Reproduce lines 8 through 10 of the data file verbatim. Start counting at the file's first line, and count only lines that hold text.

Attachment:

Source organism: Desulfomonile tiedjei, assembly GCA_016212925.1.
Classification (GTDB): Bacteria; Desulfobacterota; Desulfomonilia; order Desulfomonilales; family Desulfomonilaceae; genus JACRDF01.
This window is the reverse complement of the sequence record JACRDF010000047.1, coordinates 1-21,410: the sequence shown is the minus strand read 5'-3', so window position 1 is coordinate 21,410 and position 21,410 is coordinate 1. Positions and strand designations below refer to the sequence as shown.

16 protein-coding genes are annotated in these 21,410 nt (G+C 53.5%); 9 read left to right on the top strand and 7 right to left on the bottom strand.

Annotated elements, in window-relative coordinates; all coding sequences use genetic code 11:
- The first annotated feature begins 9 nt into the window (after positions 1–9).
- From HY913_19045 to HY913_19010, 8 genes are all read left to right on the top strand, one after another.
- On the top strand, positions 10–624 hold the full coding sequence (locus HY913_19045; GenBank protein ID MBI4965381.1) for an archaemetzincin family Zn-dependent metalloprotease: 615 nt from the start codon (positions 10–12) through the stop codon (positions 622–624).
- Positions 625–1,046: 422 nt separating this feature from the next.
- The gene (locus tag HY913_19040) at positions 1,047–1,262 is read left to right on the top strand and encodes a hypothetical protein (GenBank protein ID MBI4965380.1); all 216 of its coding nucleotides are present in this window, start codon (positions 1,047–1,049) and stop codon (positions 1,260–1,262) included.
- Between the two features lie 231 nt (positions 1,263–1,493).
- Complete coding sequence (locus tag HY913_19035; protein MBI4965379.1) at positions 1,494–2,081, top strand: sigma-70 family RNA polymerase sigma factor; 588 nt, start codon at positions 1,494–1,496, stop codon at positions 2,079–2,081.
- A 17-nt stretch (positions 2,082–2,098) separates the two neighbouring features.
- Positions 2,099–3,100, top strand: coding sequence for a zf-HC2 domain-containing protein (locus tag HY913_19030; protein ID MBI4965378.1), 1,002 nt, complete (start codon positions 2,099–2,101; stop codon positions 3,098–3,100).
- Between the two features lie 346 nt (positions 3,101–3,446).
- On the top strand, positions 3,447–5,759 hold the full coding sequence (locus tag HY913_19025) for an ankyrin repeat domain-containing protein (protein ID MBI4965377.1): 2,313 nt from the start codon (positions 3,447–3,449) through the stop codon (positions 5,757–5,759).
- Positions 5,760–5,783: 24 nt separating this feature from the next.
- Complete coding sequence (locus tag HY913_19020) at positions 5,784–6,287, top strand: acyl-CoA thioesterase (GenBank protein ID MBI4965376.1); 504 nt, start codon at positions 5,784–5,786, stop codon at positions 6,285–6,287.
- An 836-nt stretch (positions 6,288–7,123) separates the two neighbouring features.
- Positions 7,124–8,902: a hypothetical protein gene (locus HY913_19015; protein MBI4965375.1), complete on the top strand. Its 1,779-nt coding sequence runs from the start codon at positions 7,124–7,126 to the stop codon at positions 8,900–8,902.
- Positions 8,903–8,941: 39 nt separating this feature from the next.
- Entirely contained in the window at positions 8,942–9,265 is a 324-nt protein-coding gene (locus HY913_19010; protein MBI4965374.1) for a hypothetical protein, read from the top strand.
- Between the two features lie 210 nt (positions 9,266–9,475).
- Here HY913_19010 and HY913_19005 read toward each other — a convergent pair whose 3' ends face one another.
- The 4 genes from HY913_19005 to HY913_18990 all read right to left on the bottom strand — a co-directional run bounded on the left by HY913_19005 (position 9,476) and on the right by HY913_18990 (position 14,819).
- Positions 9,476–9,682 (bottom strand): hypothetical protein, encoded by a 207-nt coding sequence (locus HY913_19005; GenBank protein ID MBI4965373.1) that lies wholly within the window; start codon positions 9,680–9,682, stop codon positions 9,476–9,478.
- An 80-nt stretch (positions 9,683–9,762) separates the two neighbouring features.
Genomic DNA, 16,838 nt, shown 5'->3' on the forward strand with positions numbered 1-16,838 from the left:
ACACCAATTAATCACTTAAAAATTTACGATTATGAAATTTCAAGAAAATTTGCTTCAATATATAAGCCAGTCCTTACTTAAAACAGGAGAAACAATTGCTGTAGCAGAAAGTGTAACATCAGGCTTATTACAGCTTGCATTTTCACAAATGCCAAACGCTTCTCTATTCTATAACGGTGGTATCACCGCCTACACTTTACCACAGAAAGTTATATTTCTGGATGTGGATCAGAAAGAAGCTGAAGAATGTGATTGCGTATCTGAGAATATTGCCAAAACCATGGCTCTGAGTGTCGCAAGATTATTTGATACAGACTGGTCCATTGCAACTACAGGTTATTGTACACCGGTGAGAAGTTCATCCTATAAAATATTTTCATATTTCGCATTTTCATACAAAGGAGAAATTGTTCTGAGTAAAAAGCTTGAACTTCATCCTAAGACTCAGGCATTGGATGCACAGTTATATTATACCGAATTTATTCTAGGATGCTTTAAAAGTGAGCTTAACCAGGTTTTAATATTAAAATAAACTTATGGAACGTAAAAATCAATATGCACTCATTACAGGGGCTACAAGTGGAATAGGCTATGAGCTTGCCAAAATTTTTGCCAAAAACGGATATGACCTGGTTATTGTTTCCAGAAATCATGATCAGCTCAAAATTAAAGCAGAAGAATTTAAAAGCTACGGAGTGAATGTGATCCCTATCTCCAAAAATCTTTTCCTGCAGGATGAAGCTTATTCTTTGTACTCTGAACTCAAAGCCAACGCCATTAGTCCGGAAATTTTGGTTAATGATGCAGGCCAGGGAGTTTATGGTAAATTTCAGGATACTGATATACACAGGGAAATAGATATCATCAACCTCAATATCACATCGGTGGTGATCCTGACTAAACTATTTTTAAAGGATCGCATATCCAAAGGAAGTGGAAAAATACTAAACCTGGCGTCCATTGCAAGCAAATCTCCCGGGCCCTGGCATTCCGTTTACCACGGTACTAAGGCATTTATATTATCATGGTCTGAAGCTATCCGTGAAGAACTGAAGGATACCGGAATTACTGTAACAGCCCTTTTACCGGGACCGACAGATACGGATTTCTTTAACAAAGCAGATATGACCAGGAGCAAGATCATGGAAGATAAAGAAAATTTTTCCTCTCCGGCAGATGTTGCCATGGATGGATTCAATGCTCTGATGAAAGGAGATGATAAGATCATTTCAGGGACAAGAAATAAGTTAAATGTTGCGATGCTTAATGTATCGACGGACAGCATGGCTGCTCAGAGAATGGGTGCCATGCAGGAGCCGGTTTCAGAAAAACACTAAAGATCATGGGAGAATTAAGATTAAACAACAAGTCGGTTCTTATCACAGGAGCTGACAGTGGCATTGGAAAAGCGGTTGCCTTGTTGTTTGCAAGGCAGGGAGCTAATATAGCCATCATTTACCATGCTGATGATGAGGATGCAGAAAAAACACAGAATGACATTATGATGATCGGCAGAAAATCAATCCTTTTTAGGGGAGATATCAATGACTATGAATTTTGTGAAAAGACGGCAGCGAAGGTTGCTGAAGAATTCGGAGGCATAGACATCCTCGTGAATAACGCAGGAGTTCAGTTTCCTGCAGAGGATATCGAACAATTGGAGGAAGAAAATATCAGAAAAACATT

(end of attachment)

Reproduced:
- On the top strand, positions 10–624 hold the full coding sequence (locus HY913_19045; GenBank protein ID MBI4965381.1) for an archaemetzincin family Zn-dependent metalloprotease: 615 nt from the start codon (positions 10–12) through the stop codon (positions 622–624).
- Positions 625–1,046: 422 nt separating this feature from the next.
- The gene (locus tag HY913_19040) at positions 1,047–1,262 is read left to right on the top strand and encodes a hypothetical protein (GenBank protein ID MBI4965380.1); all 216 of its coding nucleotides are present in this window, start codon (positions 1,047–1,049) and stop codon (positions 1,260–1,262) included.